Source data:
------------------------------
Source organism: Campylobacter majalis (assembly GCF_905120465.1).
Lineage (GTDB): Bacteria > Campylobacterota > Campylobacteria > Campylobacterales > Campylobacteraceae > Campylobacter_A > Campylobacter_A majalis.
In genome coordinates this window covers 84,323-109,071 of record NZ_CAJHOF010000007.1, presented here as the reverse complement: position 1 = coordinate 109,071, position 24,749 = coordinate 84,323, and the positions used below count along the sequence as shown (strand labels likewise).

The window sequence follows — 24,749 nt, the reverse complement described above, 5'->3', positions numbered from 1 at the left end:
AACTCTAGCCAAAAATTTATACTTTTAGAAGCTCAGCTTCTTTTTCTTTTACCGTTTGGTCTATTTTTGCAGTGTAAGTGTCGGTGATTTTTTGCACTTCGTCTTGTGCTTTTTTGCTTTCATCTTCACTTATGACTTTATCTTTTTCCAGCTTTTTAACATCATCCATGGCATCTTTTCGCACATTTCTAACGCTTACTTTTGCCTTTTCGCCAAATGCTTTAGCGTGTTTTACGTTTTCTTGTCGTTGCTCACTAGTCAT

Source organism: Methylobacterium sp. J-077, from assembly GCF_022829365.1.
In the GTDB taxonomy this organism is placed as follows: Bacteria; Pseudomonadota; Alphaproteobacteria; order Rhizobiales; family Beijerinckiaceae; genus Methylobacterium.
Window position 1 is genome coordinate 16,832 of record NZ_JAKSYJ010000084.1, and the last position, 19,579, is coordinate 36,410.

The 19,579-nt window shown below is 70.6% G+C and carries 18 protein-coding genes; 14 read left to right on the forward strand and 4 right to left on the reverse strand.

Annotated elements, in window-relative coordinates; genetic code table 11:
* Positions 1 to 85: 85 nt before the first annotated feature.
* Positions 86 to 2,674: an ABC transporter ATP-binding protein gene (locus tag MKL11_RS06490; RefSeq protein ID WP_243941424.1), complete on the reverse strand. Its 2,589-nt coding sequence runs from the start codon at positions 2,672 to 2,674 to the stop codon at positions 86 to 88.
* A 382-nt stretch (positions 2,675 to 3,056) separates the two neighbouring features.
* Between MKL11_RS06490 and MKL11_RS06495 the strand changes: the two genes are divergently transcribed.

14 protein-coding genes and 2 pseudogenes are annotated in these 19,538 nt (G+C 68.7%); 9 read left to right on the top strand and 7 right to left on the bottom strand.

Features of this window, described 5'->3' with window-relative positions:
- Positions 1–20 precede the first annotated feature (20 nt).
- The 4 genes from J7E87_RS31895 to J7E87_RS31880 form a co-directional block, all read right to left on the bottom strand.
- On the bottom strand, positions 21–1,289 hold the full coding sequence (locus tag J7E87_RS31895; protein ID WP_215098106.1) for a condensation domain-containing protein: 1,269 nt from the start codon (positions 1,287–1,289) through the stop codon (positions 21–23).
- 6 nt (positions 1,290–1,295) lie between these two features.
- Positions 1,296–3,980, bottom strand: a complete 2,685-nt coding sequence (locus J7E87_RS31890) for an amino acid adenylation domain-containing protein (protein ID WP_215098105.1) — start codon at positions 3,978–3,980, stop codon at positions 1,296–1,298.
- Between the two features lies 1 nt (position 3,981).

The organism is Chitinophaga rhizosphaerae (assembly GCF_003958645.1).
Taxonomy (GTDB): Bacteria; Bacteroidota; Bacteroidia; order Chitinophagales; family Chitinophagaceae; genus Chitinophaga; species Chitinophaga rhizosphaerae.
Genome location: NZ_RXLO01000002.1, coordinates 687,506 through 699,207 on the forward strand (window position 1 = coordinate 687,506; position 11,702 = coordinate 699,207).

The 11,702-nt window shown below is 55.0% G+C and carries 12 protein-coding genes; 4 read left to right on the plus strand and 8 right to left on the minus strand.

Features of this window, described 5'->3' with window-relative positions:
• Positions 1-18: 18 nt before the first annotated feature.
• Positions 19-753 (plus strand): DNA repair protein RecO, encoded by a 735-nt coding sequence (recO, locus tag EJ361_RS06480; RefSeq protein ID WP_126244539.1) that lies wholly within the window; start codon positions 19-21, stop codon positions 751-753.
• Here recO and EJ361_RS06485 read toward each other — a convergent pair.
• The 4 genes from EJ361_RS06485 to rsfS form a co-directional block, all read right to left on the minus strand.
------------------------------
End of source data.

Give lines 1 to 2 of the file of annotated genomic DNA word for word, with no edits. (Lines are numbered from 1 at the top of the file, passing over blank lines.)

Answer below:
Source organism: Campylobacter majalis (assembly GCF_905120465.1).
Lineage (GTDB): Bacteria > Campylobacterota > Campylobacteria > Campylobacterales > Campylobacteraceae > Campylobacter_A > Campylobacter_A majalis.